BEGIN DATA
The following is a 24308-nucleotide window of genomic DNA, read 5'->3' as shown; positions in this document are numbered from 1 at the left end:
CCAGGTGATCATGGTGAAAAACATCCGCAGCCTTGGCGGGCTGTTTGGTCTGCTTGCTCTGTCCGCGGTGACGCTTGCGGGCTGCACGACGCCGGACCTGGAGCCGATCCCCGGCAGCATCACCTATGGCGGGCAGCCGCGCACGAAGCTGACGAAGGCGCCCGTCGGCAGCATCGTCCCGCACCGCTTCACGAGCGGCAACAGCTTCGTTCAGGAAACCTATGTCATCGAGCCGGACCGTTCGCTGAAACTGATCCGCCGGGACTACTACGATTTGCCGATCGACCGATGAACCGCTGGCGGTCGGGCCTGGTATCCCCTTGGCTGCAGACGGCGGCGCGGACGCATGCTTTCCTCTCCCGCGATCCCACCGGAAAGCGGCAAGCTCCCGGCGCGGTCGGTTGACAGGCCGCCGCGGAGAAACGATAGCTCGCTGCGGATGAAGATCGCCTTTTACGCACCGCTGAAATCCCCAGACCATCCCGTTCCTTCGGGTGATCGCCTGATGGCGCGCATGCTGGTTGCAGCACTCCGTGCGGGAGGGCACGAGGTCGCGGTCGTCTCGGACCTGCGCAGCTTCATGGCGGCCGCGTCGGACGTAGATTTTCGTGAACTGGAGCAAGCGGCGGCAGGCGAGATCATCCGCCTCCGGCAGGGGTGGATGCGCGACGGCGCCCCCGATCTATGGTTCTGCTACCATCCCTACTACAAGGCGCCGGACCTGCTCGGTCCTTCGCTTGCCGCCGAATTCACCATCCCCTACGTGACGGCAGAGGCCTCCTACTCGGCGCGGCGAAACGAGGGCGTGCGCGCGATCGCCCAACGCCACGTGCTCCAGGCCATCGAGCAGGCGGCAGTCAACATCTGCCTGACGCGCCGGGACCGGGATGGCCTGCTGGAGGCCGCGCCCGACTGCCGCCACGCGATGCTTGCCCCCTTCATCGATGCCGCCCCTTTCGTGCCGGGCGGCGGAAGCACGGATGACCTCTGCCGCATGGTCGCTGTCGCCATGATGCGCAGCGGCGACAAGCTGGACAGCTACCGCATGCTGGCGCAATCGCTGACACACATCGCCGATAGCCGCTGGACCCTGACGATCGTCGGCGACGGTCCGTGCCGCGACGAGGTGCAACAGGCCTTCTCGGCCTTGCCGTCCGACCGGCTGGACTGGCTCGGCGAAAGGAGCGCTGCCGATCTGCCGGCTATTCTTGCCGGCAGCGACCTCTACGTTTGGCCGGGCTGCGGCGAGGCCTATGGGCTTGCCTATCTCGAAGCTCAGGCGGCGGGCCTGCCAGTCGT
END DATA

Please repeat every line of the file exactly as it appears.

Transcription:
The following is a 24308-nucleotide window of genomic DNA, read 5'->3' as shown; positions in this document are numbered from 1 at the left end:
CCAGGTGATCATGGTGAAAAACATCCGCAGCCTTGGCGGGCTGTTTGGTCTGCTTGCTCTGTCCGCGGTGACGCTTGCGGGCTGCACGACGCCGGACCTGGAGCCGATCCCCGGCAGCATCACCTATGGCGGGCAGCCGCGCACGAAGCTGACGAAGGCGCCCGTCGGCAGCATCGTCCCGCACCGCTTCACGAGCGGCAACAGCTTCGTTCAGGAAACCTATGTCATCGAGCCGGACCGTTCGCTGAAACTGATCCGCCGGGACTACTACGATTTGCCGATCGACCGATGAACCGCTGGCGGTCGGGCCTGGTATCCCCTTGGCTGCAGACGGCGGCGCGGACGCATGCTTTCCTCTCCCGCGATCCCACCGGAAAGCGGCAAGCTCCCGGCGCGGTCGGTTGACAGGCCGCCGCGGAGAAACGATAGCTCGCTGCGGATGAAGATCGCCTTTTACGCACCGCTGAAATCCCCAGACCATCCCGTTCCTTCGGGTGATCGCCTGATGGCGCGCATGCTGGTTGCAGCACTCCGTGCGGGAGGGCACGAGGTCGCGGTCGTCTCGGACCTGCGCAGCTTCATGGCGGCCGCGTCGGACGTAGATTTTCGTGAACTGGAGCAAGCGGCGGCAGGCGAGATCATCCGCCTCCGGCAGGGGTGGATGCGCGACGGCGCCCCCGATCTATGGTTCTGCTACCATCCCTACTACAAGGCGCCGGACCTGCTCGGTCCTTCGCTTGCCGCCGAATTCACCATCCCCTACGTGACGGCAGAGGCCTCCTACTCGGCGCGGCGAAACGAGGGCGTGCGCGCGATCGCCCAACGCCACGTGCTCCAGGCCATCGAGCAGGCGGCAGTCAACATCTGCCTGACGCGCCGGGACCGGGATGGCCTGCTGGAGGCCGCGCCCGACTGCCGCCACGCGATGCTTGCCCCCTTCATCGATGCCGCCCCTTTCGTGCCGGGCGGCGGAAGCACGGATGACCTCTGCCGCATGGTCGCTGTCGCCATGATGCGCAGCGGCGACAAGCTGGACAGCTACCGCATGCTGGCGCAATCGCTGACACACATCGCCGATAGCCGCTGGACCCTGACGATCGTCGGCGACGGTCCGTGCCGCGACGAGGTGCAACAGGCCTTCTCGGCCTTGCCGTCCGACCGGCTGGACTGGCTCGGCGAAAGGAGCGCTGCCGATCTGCCGGCTATTCTTGCCGGCAGCGACCTCTACGTTTGGCCGGGCTGCGGCGAGGCCTATGGGCTTGCCTATCTCGAAGCTCAGGCGGCGGGCCTGCCAGTCGT